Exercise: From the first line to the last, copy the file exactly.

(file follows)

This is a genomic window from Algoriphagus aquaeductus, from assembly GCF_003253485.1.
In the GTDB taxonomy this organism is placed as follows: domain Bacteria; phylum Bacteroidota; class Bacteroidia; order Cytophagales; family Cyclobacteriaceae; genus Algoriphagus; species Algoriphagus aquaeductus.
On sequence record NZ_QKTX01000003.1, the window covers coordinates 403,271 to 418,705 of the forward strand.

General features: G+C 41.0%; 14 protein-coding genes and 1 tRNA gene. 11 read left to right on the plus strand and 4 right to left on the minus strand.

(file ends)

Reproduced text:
This is a genomic window from Algoriphagus aquaeductus, from assembly GCF_003253485.1.
In the GTDB taxonomy this organism is placed as follows: domain Bacteria; phylum Bacteroidota; class Bacteroidia; order Cytophagales; family Cyclobacteriaceae; genus Algoriphagus; species Algoriphagus aquaeductus.
On sequence record NZ_QKTX01000003.1, the window covers coordinates 403,271 to 418,705 of the forward strand.

General features: G+C 41.0%; 14 protein-coding genes and 1 tRNA gene. 11 read left to right on the plus strand and 4 right to left on the minus strand.